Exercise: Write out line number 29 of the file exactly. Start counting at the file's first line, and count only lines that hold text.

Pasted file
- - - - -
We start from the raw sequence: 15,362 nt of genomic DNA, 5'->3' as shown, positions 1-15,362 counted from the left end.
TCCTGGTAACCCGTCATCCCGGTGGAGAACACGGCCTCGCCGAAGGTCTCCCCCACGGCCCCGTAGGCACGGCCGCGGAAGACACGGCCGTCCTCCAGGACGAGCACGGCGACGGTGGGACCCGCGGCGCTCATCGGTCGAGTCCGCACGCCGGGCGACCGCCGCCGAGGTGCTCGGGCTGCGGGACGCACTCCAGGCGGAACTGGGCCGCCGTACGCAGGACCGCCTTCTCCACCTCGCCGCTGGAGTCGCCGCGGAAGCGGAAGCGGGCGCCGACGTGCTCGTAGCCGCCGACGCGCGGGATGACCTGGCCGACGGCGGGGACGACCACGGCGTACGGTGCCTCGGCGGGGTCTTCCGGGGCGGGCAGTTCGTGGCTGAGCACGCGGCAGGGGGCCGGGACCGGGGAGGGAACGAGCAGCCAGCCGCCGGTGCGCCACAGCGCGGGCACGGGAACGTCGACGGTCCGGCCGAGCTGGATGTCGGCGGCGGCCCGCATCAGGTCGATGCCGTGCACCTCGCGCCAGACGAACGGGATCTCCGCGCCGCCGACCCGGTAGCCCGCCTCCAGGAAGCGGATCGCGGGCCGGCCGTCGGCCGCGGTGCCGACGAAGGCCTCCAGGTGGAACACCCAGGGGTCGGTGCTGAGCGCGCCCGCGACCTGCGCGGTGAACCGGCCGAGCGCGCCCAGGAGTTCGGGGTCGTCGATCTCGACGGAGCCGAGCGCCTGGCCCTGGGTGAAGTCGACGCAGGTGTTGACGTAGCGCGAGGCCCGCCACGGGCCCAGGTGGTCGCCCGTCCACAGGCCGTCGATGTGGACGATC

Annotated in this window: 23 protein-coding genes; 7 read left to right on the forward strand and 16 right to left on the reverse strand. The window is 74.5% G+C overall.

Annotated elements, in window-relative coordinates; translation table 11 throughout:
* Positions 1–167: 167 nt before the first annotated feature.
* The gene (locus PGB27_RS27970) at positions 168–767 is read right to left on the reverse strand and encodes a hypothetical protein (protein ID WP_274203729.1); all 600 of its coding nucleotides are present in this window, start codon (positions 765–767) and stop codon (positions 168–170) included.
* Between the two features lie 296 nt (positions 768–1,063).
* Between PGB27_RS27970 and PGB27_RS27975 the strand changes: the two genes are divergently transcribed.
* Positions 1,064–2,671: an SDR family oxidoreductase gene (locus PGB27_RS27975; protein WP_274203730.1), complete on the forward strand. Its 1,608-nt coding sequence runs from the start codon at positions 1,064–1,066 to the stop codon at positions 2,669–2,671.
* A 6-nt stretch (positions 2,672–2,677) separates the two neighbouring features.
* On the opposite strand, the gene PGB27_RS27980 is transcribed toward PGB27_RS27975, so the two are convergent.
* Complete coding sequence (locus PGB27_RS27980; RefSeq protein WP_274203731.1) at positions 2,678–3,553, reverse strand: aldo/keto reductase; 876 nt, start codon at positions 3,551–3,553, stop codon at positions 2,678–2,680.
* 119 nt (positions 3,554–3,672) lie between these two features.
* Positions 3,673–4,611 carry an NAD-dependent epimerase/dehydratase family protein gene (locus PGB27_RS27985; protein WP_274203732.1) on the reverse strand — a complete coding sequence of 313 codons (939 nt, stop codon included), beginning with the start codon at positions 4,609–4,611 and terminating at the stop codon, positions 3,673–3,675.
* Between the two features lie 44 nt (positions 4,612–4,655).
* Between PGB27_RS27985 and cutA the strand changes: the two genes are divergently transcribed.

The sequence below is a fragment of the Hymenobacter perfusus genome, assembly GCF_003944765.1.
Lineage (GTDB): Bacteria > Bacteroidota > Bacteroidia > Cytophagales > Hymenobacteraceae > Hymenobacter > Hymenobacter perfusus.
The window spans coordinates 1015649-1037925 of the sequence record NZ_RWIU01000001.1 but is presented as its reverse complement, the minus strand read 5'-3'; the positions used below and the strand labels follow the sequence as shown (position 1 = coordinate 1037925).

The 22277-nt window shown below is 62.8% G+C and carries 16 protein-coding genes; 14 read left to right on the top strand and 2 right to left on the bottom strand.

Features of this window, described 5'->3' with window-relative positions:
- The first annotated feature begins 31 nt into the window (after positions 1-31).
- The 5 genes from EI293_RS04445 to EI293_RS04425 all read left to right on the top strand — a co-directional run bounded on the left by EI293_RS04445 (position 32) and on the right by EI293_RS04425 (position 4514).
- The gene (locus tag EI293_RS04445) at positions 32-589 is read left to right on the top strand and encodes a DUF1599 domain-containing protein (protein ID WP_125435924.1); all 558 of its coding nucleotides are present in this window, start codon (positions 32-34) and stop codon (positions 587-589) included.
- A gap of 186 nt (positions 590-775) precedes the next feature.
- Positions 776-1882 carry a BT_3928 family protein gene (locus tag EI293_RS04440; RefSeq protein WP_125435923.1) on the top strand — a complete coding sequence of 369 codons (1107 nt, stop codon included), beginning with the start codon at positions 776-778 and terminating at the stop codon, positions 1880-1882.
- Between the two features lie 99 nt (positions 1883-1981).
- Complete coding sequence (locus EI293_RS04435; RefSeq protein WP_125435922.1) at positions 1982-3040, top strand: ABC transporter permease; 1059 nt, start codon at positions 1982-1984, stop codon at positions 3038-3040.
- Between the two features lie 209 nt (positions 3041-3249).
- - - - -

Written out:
- Between the two features lie 209 nt (positions 3041-3249).